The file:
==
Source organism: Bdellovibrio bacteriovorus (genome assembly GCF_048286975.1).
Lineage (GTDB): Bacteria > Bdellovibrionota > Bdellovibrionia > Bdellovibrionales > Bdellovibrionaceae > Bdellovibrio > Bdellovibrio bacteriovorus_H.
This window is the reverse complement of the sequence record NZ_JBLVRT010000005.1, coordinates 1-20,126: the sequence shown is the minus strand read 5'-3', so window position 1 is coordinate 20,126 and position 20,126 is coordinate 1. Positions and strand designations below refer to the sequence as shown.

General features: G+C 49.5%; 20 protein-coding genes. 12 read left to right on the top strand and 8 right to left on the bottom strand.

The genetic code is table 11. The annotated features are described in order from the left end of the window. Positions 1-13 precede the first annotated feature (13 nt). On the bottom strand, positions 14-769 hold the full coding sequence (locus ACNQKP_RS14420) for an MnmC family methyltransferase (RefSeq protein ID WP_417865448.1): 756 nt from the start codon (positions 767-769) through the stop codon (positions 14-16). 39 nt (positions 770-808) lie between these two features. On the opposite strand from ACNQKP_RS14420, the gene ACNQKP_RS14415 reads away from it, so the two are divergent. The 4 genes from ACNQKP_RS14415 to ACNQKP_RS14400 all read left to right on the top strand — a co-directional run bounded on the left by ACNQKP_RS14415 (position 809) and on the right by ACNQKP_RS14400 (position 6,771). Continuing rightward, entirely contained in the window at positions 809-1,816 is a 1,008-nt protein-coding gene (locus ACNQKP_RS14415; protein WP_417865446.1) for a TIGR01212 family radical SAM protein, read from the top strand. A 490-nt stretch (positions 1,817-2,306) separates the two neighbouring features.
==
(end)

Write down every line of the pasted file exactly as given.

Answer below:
Source organism: Bdellovibrio bacteriovorus (genome assembly GCF_048286975.1).
Lineage (GTDB): Bacteria > Bdellovibrionota > Bdellovibrionia > Bdellovibrionales > Bdellovibrionaceae > Bdellovibrio > Bdellovibrio bacteriovorus_H.
This window is the reverse complement of the sequence record NZ_JBLVRT010000005.1, coordinates 1-20,126: the sequence shown is the minus strand read 5'-3', so window position 1 is coordinate 20,126 and position 20,126 is coordinate 1. Positions and strand designations below refer to the sequence as shown.

General features: G+C 49.5%; 20 protein-coding genes. 12 read left to right on the top strand and 8 right to left on the bottom strand.

The genetic code is table 11. The annotated features are described in order from the left end of the window. Positions 1-13 precede the first annotated feature (13 nt). On the bottom strand, positions 14-769 hold the full coding sequence (locus ACNQKP_RS14420) for an MnmC family methyltransferase (RefSeq protein ID WP_417865448.1): 756 nt from the start codon (positions 767-769) through the stop codon (positions 14-16). 39 nt (positions 770-808) lie between these two features. On the opposite strand from ACNQKP_RS14420, the gene ACNQKP_RS14415 reads away from it, so the two are divergent. The 4 genes from ACNQKP_RS14415 to ACNQKP_RS14400 all read left to right on the top strand — a co-directional run bounded on the left by ACNQKP_RS14415 (position 809) and on the right by ACNQKP_RS14400 (position 6,771). Continuing rightward, entirely contained in the window at positions 809-1,816 is a 1,008-nt protein-coding gene (locus ACNQKP_RS14415; protein WP_417865446.1) for a TIGR01212 family radical SAM protein, read from the top strand. A 490-nt stretch (positions 1,817-2,306) separates the two neighbouring features.